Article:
SAM GILLIAM with Tom McGlynn
At its very core, the intrinsic value of artwhich can be disruptive, unpredictable, and at the very least challenginghas tremendous transformative and healing incentives. Whether it occurs at the first encounter or over time, the implications for the viewer, be they formal or emotional, are simultaneously simple and complex, generous and demanding.
ALIZA NISENBAUM with Yasi Alipour
What Im most engaged with is the process of my work; meeting new people, seeing if we can be open to each other, losing control then regaining control, and making an image somehow from the different situations Im placed in.
LARI PITTMAN with Terry R. Myers
I became a painter at Cal Arts in the 1970s when there was a way of approaching the making of art just generally. One of the things that still bothers me about painting are the way that painters talk about their work or the way painting is viewed. Of all the practices, painting is the one where the viewerboth the educated and the popular vieweressentializes or over-essentializes the relationship between the object and the person who made the object. And that, I think, is problematic.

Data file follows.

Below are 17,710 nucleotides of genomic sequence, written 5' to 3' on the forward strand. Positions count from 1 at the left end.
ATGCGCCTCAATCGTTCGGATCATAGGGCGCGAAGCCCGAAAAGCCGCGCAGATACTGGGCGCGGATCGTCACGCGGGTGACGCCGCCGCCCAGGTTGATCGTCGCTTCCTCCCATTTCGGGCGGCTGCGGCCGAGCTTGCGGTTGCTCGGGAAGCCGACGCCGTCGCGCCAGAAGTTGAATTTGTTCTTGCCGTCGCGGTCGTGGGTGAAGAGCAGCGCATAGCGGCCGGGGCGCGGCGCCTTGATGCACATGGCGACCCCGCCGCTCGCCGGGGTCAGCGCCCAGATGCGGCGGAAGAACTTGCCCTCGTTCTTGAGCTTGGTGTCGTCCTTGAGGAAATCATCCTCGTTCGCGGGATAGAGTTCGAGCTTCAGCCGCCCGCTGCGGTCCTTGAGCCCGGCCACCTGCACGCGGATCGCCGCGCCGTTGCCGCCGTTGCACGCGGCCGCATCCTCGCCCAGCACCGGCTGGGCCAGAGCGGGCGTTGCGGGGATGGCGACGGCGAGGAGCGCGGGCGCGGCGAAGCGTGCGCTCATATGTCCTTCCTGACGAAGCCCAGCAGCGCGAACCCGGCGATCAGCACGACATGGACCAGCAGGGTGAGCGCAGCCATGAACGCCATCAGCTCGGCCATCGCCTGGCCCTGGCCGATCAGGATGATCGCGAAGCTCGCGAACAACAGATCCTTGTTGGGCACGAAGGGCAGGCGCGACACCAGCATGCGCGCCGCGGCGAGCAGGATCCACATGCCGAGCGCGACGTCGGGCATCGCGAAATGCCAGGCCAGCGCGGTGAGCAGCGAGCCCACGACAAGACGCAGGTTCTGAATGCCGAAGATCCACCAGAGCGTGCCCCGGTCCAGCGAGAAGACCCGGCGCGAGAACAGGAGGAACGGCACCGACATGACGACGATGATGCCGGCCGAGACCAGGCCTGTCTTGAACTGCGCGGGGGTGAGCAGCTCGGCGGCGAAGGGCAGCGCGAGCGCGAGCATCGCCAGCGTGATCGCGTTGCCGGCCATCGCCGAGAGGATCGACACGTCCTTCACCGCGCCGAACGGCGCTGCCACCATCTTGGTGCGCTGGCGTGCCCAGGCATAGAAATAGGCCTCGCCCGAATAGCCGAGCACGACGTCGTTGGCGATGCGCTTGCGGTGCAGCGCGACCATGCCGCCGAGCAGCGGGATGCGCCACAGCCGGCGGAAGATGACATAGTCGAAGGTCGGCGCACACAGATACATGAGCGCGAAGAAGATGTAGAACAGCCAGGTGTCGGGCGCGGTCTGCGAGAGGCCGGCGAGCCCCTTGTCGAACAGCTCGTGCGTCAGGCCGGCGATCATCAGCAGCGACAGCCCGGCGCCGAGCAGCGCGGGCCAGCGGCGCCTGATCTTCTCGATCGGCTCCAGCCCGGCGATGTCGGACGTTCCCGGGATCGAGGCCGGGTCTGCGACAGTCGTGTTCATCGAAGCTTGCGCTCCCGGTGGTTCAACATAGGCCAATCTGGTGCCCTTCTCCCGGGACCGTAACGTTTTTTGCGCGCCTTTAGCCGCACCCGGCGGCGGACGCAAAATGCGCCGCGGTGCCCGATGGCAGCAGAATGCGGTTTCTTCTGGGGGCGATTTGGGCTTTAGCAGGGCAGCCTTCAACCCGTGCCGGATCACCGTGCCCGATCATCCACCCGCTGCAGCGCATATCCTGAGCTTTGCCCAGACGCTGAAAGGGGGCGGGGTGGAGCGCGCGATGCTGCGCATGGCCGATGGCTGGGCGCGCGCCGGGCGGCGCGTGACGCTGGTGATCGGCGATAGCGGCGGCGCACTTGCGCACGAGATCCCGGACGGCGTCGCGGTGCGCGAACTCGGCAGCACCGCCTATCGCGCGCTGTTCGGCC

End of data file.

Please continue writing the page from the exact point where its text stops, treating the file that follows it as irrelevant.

TOMAS VU with Phong Bui
I tend to substitute nostalgia with fantasy, and vice versa. Its the same word to me sometimes. Not having a strict distinction or a boundary has allowed me to have the freedom to move in and out of spaces. Time works in the same way, in my case. For me its always about finding out what was in that particular landscape and whats happening at that moment in time, as a starting point, from which I can move forward. Thats how all of my projects begin, actually.